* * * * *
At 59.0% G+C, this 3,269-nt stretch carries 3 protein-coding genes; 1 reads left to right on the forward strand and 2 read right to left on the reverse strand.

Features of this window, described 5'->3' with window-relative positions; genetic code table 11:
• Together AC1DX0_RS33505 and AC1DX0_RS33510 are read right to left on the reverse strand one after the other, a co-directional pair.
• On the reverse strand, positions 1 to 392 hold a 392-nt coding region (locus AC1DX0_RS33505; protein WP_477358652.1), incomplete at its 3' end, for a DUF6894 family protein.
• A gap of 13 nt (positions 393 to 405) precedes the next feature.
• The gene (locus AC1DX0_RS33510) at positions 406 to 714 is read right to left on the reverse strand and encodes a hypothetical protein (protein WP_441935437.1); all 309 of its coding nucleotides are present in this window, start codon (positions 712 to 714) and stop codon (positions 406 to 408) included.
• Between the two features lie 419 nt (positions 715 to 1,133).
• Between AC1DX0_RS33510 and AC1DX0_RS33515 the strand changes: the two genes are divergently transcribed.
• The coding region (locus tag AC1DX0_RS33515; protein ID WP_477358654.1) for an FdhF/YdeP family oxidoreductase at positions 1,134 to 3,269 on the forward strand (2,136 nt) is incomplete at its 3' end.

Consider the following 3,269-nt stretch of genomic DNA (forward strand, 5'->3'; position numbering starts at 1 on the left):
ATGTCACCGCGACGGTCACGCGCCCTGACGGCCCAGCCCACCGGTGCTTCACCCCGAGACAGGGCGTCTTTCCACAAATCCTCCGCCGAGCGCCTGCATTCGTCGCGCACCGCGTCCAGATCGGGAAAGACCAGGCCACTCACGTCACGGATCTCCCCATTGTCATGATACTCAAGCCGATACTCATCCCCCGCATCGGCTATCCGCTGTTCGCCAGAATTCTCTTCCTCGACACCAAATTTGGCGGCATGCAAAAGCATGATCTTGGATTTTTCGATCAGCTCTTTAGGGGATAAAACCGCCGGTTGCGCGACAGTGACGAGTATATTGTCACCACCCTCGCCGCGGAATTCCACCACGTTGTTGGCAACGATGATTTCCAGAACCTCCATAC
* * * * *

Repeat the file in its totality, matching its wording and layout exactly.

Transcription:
At 59.0% G+C, this 3,269-nt stretch carries 3 protein-coding genes; 1 reads left to right on the forward strand and 2 read right to left on the reverse strand.

Features of this window, described 5'->3' with window-relative positions; genetic code table 11:
• Together AC1DX0_RS33505 and AC1DX0_RS33510 are read right to left on the reverse strand one after the other, a co-directional pair.
• On the reverse strand, positions 1 to 392 hold a 392-nt coding region (locus AC1DX0_RS33505; protein WP_477358652.1), incomplete at its 3' end, for a DUF6894 family protein.
• A gap of 13 nt (positions 393 to 405) precedes the next feature.
• The gene (locus AC1DX0_RS33510) at positions 406 to 714 is read right to left on the reverse strand and encodes a hypothetical protein (protein WP_441935437.1); all 309 of its coding nucleotides are present in this window, start codon (positions 712 to 714) and stop codon (positions 406 to 408) included.
• Between the two features lie 419 nt (positions 715 to 1,133).
• Between AC1DX0_RS33510 and AC1DX0_RS33515 the strand changes: the two genes are divergently transcribed.
• The coding region (locus tag AC1DX0_RS33515; protein ID WP_477358654.1) for an FdhF/YdeP family oxidoreductase at positions 1,134 to 3,269 on the forward strand (2,136 nt) is incomplete at its 3' end.

Consider the following 3,269-nt stretch of genomic DNA (forward strand, 5'->3'; position numbering starts at 1 on the left):
ATGTCACCGCGACGGTCACGCGCCCTGACGGCCCAGCCCACCGGTGCTTCACCCCGAGACAGGGCGTCTTTCCACAAATCCTCCGCCGAGCGCCTGCATTCGTCGCGCACCGCGTCCAGATCGGGAAAGACCAGGCCACTCACGTCACGGATCTCCCCATTGTCATGATACTCAAGCCGATACTCATCCCCCGCATCGGCTATCCGCTGTTCGCCAGAATTCTCTTCCTCGACACCAAATTTGGCGGCATGCAAAAGCATGATCTTGGATTTTTCGATCAGCTCTTTAGGGGATAAAACCGCCGGTTGCGCGACAGTGACGAGTATATTGTCACCACCCTCGCCGCGGAATTCCACCACGTTGTTGGCAACGATGATTTCCAGAACCTCCATAC